Last Updated: 09 August, 2105
1.0 Training Hierarchy
1.1 Air Officer Commanding No 22 (Training) Group and Chief of Staff, Training
The Air Officer Commanding (AOC) No 22 (Training) Group, an Air Vice-Marshal (OF-7), is the head of No 22 (Training) Group which exists to recruit and train Royal Air Force (RAF) personnel and provide trained specialist personnel to the RAF and the other two Services.
1.2 Director of Flying Training
The role of the Director of Flying Training (DFT), an Air Commodore (OF-6), is to deliver competent and highly trained military aircrew, Air Traffic Controllers and Flight Operations personnel safely and efficiently to meet Service requirements.
1.3 Directorate of Flying Training
A key element of No 22 (Training) Group is the Flying Training (FT) branch. FT provides a wide range of courses that train officers and Non-commissioned Aircrew (NCA) to the high standards needed when flying on modern operations.
FT utilise a wide range of aircraft from the light, single-engine Grob Tutor designed for Elementary Flying Training (EFT) through to more advanced training aircraft such as the twin-engine turboprop Beechcraft King Air or the advanced fast jet trainer the Hawk T2. These enable FT to provide first-class courses covering everything from the fundamental skills of flying through to the successful operation of complex systems.
Operating from 5 major airfields around the UK, with 6 smaller satellite airfields in support, FT trains aircrew from all three Services to a point where they are equipped with the skills to convert to front-line aircraft. Covering all the RAFs training requirement for Pilots and NCA, the FT system also provides training for Royal Navy (RN) fast jet trainees and is responsible for the tri-Service Defence Helicopter Flying School (DHFS) at RAF Shawbury, which trains all the Services’ helicopter pilots.
1.4 Ascent Flight Training
Ascent is a training design and delivery organisation created as a joint venture between Lockheed Martin and Babcock International. Appointed as the Ministry of Defence’s Training Service Partner in 2008, Ascent has a 25-year contract to provide a United Kingdom Military Flying Training System (UKMFTS) for the UK military.
UKMFTS has delivered a revolutionary new approach to Military Fast Jet Flying and Rear Crew training using custom-built Squadron headquarters, classrooms, flight simulators, Hawk T2 and King Air 350 aircraft and crucially utilising a combination of civilian and military instructors. Ascent has achieved a MFTS programme that is affordable, demonstrably good Value for Money, and has proven capable of bringing about improvements in the quality of the equipment, training, courses and infrastructure.
In 2012 a group of four Royal Navy Observer students became the first to graduate from the UKMFTS after completing their training at RNAS (Royal Naval Air Station) Culdrose on the modified King Air 350. The facilities at RNAS Culdrose include both air and ground based Tactical Mission Trainers and an upgraded hangar and squadron building.
The bespoke Hawk infrastructure at RAF Valley is complete and built to an exceptionally high standard. The Hawk T2 aircraft, Full Mission Simulators, Flight Training Devices and Desk Top Trainers are ‘flying’ and the first RAF fast jet students graduated to their respective Operation Conversion Units (OCUs) in 2013.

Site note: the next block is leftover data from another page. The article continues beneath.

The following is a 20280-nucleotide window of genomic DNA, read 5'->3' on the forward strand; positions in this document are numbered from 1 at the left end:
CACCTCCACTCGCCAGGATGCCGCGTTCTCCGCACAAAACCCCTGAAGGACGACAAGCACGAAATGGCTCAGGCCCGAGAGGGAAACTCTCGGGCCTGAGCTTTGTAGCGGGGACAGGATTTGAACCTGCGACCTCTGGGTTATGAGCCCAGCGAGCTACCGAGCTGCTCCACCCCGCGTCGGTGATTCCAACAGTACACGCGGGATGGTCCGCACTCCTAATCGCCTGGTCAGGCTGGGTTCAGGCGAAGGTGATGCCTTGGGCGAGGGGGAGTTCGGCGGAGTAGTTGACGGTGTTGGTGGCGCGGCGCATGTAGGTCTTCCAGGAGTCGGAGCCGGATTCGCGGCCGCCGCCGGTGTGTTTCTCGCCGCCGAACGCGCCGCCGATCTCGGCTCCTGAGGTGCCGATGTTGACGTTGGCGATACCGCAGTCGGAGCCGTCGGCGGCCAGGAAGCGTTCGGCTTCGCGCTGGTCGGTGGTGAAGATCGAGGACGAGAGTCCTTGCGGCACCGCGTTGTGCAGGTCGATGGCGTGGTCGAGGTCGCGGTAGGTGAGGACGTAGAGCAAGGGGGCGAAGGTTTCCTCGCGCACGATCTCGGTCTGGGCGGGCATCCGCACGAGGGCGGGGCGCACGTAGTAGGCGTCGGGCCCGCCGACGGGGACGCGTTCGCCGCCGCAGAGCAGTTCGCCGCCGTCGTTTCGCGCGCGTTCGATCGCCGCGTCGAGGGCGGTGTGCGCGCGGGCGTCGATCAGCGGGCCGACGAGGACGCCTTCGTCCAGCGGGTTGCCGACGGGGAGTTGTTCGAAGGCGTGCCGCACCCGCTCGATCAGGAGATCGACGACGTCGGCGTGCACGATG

UKMFTS is already delivering Fast Jet and Rear Crew training – further ahead, Ascent is responsible for the creation of new training services for basic fast jet pilot training, multi-engine pilot and rear crew training and the elementary flying training that supports these services. Acquisition of these training systems is well underway, and they will complement the existing training services from 2018 onwards.
As part of the UKMFTS, Ascent is currently exploring ways in which it can further support the UKs International Defence Training (IDT) customers wanting to undertake Lead-In Fighter Training in the UK – utilising both Fixed Wing and Fast Jet.
2.0 Aircraft Used for Training
View: Training Aircraft, for a brief description and photo of each of the training aircraft utilised by the RAF.
3.0 Pilot Training Pipelines
After completing Initial Officer Training (IOT) at the RAF College Cranwell, pilot training begins on the single-engine Grob Tutor with Elementary Flying Training (EFT). First, student pilots are taught subjects such as the principles of flight, aircraft tech and meteorology during a ground-school phase. Training then moves to essential flying skills such as taking off and landing, followed by more advanced skills such as instrument flying (which allows them to fly in cloud), aerobatics (which accustom them to flying an aircraft to its limits), formation flying and navigation.
Following EFT, student pilots are streamed into Fast Jet, Multi-Engined, or Rotary Wing (helicopter) pipelines, where they are trained in the skills required for each area. View: RAF Flying Training Pipelines (Correct: September 2011) (showing the progression for each of the areas described above).
Figure 1: Flying Training Pipelines
3.1 Pass Rates
The pass rate for commencing flying training to reaching the relevant operational conversion unit, for the following platforms, are as follows:
- Fast Jet: 78%
- Multi-engine: 93.6%
- Rotary: 91.8%
The above pass rates (RAF only) are based on a 5-year span of actual data (2011-2011 to 2014-2015).
4.0 Useful Links
- Ascent Flight Training: http://www.ascentflighttraining.net/
- RAF Training Aircraft: http://www.raf.mod.uk/equipment/trainingaircraft.cfm
4.1 Useful Documents
- Royal Navy Pilots Applicant, Boarded & Input Numbers (2015-01-26)
- Royal Navy Pilot Recruit Scores (Computer Based Aptitude Training (CBAT) & Final Board Mark (FBM)) for 2013 (2014-06-02)
- UK Military Flying Training System, Statement of Requirement (2008-05-30)